04: FTL Just like Hotline Miami, I suck at FTL but again, failure isn't a bad thing. With FTL, I learn a little more about the systems at play and I quickly realised that sometimes I was up against a stacked deck. I didn't have the right combination of early luck to get me the right upgrades or weapons to secure victory or maybe additional crew. Maybe I didn't respond quickly enough to emergencies; maybe I panicked when I got boarded; maybe I forgot about re-sealing that hatch and everyone suffocated.
Whatever the reasons for my failures, it never put me off FTL. Modern gaming is generally failure averse meaning there often feels like a lack of geniune challenge, or at least a sense of learning from failure. FTL did such a good job of hooking me in that it was hard to resist jumping into a game every few hours just to see how far I could flee the rebel fleet.
03: Mark of the Ninja
Unlike a lot of people, I really enjoy stealth games; I enjoy the patience and tension they provide and when a game like Deus Ex or Dishonored offer me a stealth option, I'll take it. Mark of the Ninja is stealth above all but the way it communicates information in the levels is sublime. It took me a while to realise that my character had line of sight, it just felt really natural to have to peek over a ledge to check the position of a guard.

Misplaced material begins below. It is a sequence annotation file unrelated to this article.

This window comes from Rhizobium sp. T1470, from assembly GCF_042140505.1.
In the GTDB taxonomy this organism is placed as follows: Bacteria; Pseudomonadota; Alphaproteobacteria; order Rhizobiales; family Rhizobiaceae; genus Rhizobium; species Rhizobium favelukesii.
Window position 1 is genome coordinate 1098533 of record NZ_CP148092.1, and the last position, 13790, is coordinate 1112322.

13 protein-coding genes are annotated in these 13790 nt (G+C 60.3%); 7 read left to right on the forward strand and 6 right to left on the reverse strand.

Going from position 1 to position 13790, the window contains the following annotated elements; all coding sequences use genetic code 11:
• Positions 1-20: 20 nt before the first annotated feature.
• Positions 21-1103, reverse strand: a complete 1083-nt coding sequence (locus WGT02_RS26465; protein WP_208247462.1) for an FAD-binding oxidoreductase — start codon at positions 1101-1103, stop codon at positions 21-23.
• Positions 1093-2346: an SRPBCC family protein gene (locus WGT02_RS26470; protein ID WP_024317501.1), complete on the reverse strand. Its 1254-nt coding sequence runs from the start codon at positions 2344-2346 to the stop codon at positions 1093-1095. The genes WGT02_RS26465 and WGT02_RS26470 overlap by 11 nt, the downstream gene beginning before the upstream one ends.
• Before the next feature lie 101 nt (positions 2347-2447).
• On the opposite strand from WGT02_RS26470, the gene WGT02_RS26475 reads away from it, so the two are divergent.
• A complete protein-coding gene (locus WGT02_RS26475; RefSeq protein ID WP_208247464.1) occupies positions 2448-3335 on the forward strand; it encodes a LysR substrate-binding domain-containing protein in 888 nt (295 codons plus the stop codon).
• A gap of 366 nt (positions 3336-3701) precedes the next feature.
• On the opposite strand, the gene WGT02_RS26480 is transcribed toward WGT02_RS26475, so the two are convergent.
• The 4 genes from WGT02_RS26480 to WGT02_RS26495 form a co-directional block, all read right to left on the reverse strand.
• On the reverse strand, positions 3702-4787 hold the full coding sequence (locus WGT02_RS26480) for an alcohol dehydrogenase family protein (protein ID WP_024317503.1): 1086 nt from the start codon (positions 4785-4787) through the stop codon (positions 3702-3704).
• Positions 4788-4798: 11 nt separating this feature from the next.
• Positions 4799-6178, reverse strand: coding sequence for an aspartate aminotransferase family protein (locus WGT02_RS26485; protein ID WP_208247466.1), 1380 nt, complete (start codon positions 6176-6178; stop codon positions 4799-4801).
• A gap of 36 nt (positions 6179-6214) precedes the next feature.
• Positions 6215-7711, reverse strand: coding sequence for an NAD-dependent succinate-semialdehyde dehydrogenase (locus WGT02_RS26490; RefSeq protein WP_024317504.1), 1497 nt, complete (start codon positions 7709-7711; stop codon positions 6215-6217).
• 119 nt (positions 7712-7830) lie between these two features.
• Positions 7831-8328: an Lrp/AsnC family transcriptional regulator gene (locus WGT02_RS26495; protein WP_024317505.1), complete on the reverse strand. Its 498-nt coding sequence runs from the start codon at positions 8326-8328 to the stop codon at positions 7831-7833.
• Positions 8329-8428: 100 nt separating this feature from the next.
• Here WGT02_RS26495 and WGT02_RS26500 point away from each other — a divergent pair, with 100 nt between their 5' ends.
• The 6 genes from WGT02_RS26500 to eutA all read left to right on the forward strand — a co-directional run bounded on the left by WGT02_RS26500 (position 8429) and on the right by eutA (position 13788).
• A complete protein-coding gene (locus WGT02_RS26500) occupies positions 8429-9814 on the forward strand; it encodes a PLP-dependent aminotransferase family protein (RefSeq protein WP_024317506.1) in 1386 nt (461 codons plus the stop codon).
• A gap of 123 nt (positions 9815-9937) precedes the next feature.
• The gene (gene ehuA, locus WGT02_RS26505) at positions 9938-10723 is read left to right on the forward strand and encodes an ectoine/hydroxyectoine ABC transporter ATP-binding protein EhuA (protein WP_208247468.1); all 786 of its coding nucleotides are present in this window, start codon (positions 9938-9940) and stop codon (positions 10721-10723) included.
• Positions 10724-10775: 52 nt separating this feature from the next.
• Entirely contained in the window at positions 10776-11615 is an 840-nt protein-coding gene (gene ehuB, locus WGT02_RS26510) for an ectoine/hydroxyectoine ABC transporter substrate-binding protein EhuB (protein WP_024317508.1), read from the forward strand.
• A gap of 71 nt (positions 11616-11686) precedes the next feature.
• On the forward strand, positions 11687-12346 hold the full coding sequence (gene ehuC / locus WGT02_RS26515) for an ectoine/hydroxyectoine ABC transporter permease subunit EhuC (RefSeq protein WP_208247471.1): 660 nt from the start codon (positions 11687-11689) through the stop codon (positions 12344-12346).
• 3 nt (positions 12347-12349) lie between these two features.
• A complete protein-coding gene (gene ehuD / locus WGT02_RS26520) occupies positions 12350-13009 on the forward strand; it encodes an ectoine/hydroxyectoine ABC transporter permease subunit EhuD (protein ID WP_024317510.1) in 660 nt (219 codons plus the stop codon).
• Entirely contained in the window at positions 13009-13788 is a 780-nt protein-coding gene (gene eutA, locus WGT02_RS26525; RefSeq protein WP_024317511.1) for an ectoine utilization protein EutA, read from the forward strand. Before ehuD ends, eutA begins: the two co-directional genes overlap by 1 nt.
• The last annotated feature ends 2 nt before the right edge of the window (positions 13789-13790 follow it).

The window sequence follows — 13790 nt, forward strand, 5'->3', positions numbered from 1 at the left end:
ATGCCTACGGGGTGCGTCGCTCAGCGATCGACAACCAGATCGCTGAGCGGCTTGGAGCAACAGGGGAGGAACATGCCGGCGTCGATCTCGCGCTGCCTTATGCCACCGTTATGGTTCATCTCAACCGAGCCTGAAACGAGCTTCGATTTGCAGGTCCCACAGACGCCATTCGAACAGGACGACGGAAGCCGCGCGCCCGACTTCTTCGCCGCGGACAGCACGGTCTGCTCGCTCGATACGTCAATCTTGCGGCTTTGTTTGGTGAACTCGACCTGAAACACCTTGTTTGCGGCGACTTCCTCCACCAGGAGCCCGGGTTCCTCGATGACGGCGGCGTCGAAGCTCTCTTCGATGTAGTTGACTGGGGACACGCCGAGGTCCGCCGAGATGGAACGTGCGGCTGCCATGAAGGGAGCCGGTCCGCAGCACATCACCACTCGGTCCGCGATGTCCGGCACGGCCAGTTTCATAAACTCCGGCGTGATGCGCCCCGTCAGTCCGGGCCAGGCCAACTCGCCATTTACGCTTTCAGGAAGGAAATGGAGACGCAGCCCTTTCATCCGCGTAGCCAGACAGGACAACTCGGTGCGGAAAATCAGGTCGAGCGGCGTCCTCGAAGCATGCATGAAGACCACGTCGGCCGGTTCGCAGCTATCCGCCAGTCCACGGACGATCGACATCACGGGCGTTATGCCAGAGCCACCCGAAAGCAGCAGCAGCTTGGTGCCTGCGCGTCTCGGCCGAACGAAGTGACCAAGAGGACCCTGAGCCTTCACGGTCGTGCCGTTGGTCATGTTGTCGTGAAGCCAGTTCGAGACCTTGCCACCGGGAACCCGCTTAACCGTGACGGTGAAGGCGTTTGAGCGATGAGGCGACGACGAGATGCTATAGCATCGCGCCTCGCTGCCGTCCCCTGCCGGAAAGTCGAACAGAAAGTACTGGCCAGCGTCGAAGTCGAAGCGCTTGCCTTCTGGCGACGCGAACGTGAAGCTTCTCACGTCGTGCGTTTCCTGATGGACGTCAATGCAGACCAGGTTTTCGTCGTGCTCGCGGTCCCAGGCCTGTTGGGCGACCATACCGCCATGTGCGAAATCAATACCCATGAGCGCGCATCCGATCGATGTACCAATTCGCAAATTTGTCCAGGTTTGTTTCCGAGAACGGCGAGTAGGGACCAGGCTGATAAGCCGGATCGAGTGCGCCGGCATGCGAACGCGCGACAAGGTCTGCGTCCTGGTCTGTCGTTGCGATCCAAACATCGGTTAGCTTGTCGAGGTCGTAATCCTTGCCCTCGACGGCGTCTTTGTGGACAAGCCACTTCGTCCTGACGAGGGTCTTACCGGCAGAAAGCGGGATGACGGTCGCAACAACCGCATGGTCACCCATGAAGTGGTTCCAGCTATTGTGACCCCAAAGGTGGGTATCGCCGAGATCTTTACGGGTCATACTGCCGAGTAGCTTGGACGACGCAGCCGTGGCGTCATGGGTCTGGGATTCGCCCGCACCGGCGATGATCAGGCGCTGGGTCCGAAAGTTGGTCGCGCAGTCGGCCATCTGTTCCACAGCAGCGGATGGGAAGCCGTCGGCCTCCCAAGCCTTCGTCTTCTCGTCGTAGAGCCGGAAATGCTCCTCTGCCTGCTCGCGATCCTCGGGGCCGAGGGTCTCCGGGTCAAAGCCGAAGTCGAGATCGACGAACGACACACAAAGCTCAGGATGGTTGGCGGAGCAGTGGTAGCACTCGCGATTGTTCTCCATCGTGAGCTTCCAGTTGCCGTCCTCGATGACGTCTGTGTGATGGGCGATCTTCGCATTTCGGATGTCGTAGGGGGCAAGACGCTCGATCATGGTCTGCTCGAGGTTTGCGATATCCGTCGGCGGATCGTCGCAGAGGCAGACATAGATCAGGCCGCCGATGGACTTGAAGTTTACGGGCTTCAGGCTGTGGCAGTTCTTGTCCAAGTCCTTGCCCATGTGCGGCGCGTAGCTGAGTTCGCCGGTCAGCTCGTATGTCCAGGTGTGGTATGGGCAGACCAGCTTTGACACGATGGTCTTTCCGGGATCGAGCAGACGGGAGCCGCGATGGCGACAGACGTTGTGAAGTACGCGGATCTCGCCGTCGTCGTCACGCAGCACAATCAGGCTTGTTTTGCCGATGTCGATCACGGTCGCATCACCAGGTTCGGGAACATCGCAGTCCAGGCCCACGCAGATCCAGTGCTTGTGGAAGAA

Sure, all the indicators and visual cues are super-gamey but it's never distracting; Mark of the Ninja is similar to Hotline Miami as you need to work out the best route to clear a room before you can proceed. Leaping into action expecting to cut the guards to shreds is never gonna work, you need to be thinking clearly and ready to respond to danger. The controls feel so right that I never felt that I was screwing up because of them, rather I hadn't thought a situation through well enough.